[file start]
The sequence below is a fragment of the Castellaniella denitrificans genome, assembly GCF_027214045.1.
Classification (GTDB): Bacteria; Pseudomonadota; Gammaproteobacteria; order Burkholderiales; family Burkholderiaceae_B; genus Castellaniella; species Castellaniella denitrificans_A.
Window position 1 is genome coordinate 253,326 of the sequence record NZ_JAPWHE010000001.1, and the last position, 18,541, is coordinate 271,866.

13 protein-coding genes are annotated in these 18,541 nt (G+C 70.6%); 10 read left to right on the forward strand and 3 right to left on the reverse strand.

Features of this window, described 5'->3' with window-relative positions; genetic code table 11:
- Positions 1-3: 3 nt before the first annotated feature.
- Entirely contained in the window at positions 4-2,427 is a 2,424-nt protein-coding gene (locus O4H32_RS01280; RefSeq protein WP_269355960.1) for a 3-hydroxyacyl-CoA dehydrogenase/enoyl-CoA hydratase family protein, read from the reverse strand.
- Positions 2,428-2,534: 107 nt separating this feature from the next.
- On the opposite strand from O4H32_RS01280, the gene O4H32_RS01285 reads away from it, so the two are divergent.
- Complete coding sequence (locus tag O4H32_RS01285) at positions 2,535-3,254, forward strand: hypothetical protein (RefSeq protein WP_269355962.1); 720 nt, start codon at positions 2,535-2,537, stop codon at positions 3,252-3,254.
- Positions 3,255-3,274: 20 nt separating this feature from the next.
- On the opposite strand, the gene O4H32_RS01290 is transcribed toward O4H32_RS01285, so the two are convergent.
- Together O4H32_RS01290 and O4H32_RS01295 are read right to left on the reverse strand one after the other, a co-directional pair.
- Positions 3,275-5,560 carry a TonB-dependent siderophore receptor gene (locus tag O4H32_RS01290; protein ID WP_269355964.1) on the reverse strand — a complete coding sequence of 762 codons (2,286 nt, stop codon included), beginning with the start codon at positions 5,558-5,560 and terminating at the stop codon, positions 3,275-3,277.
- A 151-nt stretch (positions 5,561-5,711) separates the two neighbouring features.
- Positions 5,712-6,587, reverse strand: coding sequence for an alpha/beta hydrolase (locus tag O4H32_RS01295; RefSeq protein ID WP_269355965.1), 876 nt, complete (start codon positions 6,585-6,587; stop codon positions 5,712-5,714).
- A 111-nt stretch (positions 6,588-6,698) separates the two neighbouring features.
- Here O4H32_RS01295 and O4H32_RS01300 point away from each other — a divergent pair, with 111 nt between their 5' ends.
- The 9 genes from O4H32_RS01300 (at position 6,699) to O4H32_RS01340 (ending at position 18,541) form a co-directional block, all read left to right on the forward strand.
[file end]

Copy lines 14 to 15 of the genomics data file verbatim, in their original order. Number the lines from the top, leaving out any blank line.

- Positions 3,275-5,560 carry a TonB-dependent siderophore receptor gene (locus tag O4H32_RS01290; protein ID WP_269355964.1) on the reverse strand — a complete coding sequence of 762 codons (2,286 nt, stop codon included), beginning with the start codon at positions 5,558-5,560 and terminating at the stop codon, positions 3,275-3,277.
- A 151-nt stretch (positions 5,561-5,711) separates the two neighbouring features.